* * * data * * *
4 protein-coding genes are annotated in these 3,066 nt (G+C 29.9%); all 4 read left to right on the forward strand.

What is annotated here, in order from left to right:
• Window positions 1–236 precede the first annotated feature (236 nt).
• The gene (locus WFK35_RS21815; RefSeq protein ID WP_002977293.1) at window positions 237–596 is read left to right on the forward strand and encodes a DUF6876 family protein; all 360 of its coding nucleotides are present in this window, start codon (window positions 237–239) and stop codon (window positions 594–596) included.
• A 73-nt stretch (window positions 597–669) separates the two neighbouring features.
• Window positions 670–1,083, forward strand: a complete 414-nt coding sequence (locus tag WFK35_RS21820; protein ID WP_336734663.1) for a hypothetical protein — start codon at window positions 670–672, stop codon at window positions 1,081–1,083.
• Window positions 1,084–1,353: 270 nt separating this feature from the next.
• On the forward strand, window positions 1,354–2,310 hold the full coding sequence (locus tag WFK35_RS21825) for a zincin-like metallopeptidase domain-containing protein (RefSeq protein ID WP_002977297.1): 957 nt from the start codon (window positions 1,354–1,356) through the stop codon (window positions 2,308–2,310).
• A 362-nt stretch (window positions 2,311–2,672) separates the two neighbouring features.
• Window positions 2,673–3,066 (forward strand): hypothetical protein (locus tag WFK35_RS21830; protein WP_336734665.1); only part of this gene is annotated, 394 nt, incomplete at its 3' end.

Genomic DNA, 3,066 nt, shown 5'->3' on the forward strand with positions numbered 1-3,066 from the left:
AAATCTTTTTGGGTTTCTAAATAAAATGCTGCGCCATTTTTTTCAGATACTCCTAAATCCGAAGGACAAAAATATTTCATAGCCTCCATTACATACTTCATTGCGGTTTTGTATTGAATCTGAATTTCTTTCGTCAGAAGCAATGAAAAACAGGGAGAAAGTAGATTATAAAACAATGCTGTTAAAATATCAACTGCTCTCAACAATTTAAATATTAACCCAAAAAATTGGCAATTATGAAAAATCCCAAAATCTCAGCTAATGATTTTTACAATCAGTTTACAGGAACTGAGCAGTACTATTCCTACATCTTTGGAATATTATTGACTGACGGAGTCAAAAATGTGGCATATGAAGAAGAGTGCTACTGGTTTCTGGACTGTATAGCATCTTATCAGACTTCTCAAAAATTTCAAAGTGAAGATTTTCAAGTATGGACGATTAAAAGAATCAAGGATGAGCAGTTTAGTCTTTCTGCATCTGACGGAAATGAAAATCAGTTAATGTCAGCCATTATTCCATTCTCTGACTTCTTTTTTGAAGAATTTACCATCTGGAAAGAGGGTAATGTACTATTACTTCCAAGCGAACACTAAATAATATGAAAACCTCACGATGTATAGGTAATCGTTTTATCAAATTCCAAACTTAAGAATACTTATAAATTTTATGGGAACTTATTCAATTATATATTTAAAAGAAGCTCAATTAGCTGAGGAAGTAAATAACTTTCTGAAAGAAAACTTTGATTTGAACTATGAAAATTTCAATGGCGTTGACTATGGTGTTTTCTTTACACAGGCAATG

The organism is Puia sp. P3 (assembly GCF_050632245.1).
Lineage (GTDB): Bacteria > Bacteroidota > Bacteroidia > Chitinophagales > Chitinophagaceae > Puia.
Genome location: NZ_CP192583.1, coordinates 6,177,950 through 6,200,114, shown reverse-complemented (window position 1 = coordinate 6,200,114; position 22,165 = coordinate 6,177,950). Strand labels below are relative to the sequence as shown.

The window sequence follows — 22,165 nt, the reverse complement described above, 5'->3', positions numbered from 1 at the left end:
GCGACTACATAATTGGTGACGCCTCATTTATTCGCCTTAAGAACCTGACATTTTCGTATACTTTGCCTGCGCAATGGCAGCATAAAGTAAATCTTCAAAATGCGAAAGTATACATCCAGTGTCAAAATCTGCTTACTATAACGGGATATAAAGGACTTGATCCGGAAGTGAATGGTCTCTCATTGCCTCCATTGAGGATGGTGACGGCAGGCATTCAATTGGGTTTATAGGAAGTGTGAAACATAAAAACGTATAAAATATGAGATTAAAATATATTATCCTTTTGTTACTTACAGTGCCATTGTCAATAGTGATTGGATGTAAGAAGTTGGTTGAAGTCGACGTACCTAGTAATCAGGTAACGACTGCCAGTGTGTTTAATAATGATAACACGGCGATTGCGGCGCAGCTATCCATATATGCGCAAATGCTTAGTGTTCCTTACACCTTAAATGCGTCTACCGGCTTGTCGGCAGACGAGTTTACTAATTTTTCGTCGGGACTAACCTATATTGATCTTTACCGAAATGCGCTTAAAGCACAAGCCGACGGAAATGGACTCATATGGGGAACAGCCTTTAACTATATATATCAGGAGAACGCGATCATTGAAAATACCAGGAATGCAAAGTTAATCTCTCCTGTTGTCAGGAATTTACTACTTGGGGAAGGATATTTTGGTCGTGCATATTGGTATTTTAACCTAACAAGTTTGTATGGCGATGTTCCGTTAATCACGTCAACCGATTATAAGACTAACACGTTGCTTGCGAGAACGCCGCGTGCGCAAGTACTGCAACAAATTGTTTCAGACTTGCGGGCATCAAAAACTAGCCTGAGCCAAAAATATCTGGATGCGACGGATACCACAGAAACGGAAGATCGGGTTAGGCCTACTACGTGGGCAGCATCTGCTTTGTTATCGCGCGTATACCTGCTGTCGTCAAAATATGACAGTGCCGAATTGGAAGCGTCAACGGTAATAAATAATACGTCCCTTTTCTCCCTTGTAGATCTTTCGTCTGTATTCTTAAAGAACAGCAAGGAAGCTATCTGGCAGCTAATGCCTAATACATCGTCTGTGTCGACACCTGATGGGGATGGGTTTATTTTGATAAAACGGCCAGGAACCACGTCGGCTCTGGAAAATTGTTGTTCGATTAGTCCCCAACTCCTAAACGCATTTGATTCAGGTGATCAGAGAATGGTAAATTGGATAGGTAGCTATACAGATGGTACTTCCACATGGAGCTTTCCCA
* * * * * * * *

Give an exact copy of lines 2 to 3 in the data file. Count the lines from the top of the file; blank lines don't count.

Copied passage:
What is annotated here, in order from left to right:
• Window positions 1–236 precede the first annotated feature (236 nt).